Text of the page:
Scrap yard at Vandergrift

As could be expected, the older, slower UH-1C/M gunships suffered much more then Cobras, many of which were hit by 12.7-mm fire but either limped back or were recovered and, eventually, got back in the fight. I have not been able to find exact loss numbers for UH-1C/M aircraft, and can only suspect they are tangled up in UH-1H and AH-1G figures, although combat damage reports record forty-eight different UH-1C/M aircraft damaged on 66 different occasions. The older gunships were the lowest priority for recovery operations and consequently, few were brought back. The required commitment level for UH-1C gunships was 60 aircraft, although more then that were probably committed as replacement aircraft were brought in.


Downed gunship crew in Laos being rescued by Dustoff

Aviation units involved in Lam Son 719

Division Command and Control aircraft
1st Bde (Avn Det), 5th lnf (Mech) /4 UH-1H, 6 OH-58
1st Bde (Avn Det), 101stABN
2d Bde (Avn Det), 101st ABN
3rd Bde (Avn Det), 101stABN

Medevac Units
237th Med Det/Phu Bal and Quang Tri/Khe Sanh
326th Med Bn
498th Med Co (Air Ambulance) maintained a two ship detachment at Khe Sanh during part of February and March.
571st Med Det Khe Sanh

1st Aviation Brigade units
HHC 14th CAB OPCONed to 101st CAG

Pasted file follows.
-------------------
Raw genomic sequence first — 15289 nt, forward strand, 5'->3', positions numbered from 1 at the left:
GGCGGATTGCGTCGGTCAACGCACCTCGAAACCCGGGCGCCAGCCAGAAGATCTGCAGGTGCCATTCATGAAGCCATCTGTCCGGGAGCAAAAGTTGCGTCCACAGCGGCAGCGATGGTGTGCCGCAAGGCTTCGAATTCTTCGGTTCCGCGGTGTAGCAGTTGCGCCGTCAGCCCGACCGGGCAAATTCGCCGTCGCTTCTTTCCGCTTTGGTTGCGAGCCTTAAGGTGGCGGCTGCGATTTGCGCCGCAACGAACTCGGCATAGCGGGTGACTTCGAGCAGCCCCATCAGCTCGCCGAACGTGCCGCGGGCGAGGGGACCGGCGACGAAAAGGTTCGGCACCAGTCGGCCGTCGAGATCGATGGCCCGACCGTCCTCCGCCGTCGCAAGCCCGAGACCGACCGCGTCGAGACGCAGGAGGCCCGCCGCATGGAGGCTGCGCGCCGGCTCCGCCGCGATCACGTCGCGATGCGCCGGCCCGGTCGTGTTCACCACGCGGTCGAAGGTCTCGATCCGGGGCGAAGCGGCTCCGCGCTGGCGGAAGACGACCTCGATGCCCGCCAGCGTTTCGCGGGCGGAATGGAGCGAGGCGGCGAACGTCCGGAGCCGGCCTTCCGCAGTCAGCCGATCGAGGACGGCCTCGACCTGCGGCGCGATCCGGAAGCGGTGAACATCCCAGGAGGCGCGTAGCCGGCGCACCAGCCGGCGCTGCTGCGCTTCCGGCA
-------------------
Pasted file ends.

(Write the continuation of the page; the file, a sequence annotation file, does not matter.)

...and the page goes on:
71st Avn Co (AHC) OPCONed to 14th CAB /23 UH-1H, 8 UH-1C
174th Avn Co (AHC) OPCONed to 14th CAB /23 UH-1H, 8 UH-1C
116/176th Avn Co (AHC) served 5 - 7 and 22 - 24 Mar OPCONed to 14th CAB / 23 UH-1H, 8 UH-1C / Quang Tri. Only parts of these companies participated with combined assets during the periods indicated.

HHC 223d CAB OPCONed to 101st CAG
220 RAC Kat Killers provided FAC and Aerial Recon support 101st Phu Bai, Unit flew to DMZ and Tri Border area Laos, North and South Vietnam and Khe San. Based at North Phu Bai, with Platoon at Quang Tri and Dong Ha.
48th Avn Co (AHC) OPCONed to 223d CAB /23 UH-1H, 8 UH-1C I Dong Ha/ Da Nang
173d Avn Co (AHC) OPCONed to 223d CAB /23 UH-1H, 8 UH-1C
238th Avn Co (AWC) OPCONed to 223d CAB/ 12 UH-1C, 1 UH-1H
282d Avn Co (AHC) served 5 - 7 and 22 - 24 Mar OPCONed to 223d CAB/ 23 UH-1H, 8 UH-1C
B/7/1 Cav attached to 223d CAB, OPCONed to 2/17 Cav, 101st ABN / 8 UH-1H, 9 AH-1G, 10 OH-6A
C/7/17 Cav attached to 223d CAB, OPCONed to 2/17 Cav, 101St ABN /8 UH-1 H, 9 AH-1G, 10 OH-6A / An Son / Quang Tri

101st Abn Div aviation units
HHC 101st CAG, 101stABN
163dAvn Co (GS), 101stABN/10 UH-1H, 12 0H-6A

HHT/2/17 Cav, 101stABN /8 UH-1H
A/2/17 Cav, 101st ABN /8 UH-1 H, 9 AH-1 G, 10 OH-6A
B/2/17 Cav, 101st ABN /8 UH-1H, 9 AH-1G, 10 OH-6A
C/2/17 Cav, 101st ABN /8 UH-1H, 9 AH-1G, 10 OH-6A

HHB/4/77 ARA, 101St ABN
A/4/77 ARA, 101st ABN /12 AH-1 G supported the operation only when the situation required.
B/4/77 ARA, 101st ABN/ 12 AH-1G supported the operation only when the situation required.
C/4/77 ARA, 101st ABN /12 AH-1G supported the operation as its primary mission and was augmented by assets from the other ARA batteries as the situation required.

HHC 101stAHB, 101stABN
A/101st AHB, 101St ABN /20 UH-1 H
B/101st AHB, 101st ABN /20 UH-1H
C/101st AHB, 101St ABN /20 UH-1H
D/101stAHB, 101stABN/12 AH-1G
235th Avn Co (AWC) OPCONed to 101st AHB / 21 AH-1G, 3 UH-1H

HHC 158th AHB, 101st ABN
A/158thAHB, 101stABN/20 UH-1H
B/158thAHB, 101stABN/20 UH-1H
C/158th AHB, 101st ABN /20 UH-1H
D/158th AHB, 101st ABN /12 AH-1G
D/227th AHB OPCONed to 158th AHB /12 AH-1G